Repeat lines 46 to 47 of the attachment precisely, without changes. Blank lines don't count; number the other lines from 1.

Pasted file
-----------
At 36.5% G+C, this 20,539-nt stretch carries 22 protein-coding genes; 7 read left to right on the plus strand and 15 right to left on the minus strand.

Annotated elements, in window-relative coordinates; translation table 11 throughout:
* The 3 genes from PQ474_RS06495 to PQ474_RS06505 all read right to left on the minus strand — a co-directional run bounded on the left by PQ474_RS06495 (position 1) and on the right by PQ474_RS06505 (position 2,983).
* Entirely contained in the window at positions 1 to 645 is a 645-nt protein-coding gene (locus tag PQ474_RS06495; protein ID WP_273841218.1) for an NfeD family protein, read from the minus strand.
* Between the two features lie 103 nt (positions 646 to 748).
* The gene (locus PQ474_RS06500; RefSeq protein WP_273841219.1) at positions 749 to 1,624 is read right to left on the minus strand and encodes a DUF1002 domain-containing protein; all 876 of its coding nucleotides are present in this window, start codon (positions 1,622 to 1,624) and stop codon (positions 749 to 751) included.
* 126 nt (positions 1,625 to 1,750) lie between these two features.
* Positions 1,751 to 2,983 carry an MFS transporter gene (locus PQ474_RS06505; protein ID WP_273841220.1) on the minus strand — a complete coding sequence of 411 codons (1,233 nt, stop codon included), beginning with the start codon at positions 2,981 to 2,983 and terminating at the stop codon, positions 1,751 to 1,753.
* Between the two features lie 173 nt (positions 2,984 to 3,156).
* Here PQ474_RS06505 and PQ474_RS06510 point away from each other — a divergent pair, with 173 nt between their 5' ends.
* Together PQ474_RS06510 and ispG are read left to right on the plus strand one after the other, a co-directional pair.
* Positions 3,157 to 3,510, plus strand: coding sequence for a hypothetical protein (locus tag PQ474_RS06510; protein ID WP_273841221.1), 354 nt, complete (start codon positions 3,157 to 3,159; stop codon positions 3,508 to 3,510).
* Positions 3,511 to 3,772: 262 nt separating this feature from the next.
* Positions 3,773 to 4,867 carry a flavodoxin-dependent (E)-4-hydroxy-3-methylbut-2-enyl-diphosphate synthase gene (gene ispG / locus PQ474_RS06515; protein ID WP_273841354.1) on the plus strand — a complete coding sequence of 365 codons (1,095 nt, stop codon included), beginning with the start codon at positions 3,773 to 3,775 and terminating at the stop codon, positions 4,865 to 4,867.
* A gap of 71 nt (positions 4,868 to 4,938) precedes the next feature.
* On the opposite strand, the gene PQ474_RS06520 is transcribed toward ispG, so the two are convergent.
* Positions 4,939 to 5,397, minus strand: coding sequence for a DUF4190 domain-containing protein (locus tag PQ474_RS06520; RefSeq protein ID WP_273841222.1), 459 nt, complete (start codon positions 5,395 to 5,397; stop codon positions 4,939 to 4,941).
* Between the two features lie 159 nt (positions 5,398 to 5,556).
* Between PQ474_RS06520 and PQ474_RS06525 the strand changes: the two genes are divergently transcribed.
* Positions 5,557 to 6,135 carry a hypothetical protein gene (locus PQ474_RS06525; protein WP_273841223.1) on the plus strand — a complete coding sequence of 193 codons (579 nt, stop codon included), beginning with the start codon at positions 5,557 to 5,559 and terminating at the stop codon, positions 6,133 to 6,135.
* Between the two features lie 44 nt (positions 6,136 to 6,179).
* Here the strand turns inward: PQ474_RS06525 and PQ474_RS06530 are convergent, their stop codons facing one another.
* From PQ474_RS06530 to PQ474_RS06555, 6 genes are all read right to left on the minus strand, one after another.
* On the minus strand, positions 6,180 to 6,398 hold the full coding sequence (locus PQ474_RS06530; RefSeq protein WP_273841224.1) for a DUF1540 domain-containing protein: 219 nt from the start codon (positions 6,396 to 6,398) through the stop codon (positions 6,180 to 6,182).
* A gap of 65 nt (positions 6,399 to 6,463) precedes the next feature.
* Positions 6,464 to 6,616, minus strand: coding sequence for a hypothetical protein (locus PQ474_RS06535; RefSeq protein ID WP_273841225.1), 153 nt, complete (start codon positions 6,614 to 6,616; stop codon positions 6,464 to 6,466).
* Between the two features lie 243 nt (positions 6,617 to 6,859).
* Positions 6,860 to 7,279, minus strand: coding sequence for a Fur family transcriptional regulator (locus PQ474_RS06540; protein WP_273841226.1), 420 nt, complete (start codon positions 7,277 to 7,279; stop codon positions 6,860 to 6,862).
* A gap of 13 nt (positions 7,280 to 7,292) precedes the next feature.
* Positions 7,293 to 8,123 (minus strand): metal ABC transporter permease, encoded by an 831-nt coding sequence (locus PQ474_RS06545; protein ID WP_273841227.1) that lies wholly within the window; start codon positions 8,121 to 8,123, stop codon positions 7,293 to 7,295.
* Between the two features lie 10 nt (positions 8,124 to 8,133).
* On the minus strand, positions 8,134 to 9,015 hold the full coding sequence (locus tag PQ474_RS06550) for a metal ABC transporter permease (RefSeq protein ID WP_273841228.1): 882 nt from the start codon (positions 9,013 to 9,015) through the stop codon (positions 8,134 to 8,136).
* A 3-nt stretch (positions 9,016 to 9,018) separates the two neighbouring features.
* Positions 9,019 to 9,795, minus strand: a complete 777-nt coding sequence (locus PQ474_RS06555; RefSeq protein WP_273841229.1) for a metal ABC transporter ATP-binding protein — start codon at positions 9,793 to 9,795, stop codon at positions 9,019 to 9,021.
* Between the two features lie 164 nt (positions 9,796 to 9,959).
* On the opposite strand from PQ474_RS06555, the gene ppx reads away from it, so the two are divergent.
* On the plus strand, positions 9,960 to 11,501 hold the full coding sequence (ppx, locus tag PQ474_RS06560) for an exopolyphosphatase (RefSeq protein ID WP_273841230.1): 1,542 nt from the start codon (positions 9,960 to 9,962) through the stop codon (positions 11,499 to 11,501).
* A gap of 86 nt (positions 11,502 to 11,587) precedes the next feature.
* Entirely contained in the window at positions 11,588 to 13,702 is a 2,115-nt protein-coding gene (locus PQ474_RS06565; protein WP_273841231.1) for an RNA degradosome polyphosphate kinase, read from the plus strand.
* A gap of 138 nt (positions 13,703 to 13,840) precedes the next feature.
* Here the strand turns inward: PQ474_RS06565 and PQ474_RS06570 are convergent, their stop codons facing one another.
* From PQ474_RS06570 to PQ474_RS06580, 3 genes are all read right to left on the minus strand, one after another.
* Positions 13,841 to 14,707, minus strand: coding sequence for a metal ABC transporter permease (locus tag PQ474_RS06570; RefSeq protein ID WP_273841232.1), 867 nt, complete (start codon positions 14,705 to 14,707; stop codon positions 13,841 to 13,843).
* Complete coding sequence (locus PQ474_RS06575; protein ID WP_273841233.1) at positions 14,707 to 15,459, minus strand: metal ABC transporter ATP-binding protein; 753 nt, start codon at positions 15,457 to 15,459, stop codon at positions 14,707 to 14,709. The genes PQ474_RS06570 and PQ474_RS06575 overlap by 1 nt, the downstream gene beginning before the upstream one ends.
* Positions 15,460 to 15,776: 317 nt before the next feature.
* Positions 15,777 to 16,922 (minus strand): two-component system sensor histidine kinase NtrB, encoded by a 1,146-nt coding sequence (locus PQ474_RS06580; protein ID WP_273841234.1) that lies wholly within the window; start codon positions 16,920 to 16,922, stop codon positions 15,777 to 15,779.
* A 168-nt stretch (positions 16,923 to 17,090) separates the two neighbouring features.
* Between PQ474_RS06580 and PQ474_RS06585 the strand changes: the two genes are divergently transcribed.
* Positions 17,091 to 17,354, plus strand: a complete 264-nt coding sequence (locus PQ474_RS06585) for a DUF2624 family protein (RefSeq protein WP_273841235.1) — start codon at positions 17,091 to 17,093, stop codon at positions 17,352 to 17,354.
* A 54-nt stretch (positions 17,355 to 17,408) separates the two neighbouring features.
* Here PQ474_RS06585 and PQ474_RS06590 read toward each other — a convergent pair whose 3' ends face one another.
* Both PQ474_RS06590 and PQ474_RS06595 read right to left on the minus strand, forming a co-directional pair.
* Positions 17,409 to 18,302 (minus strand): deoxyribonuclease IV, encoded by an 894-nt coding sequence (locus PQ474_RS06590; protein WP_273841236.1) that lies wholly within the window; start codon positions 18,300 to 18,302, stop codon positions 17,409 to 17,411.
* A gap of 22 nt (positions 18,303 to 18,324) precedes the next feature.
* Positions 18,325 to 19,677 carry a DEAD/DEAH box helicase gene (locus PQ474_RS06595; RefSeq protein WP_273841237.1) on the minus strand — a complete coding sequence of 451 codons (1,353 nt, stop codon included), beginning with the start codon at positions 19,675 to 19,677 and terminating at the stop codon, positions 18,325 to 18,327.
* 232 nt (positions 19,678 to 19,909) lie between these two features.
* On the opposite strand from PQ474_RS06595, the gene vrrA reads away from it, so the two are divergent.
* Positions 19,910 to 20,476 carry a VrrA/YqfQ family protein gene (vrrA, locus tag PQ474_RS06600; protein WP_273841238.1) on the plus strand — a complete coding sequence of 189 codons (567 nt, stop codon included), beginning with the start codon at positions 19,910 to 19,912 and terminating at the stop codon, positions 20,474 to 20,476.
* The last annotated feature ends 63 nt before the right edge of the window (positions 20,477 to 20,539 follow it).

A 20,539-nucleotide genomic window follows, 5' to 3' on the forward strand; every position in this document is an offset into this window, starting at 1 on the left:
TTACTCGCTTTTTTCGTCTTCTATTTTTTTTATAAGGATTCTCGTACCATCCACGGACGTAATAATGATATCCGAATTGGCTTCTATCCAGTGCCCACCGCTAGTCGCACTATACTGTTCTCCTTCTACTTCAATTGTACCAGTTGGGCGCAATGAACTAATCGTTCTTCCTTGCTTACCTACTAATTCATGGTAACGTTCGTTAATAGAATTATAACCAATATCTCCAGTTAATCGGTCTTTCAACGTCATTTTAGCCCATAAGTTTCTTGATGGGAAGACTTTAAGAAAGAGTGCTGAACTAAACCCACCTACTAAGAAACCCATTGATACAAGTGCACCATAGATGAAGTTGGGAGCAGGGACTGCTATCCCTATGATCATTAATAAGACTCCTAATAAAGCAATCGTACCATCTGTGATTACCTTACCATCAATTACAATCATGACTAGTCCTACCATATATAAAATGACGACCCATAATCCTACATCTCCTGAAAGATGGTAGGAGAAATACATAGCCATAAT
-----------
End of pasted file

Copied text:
* Positions 15,777 to 16,922 (minus strand): two-component system sensor histidine kinase NtrB, encoded by a 1,146-nt coding sequence (locus PQ474_RS06580; protein ID WP_273841234.1) that lies wholly within the window; start codon positions 16,920 to 16,922, stop codon positions 15,777 to 15,779.
* A 168-nt stretch (positions 16,923 to 17,090) separates the two neighbouring features.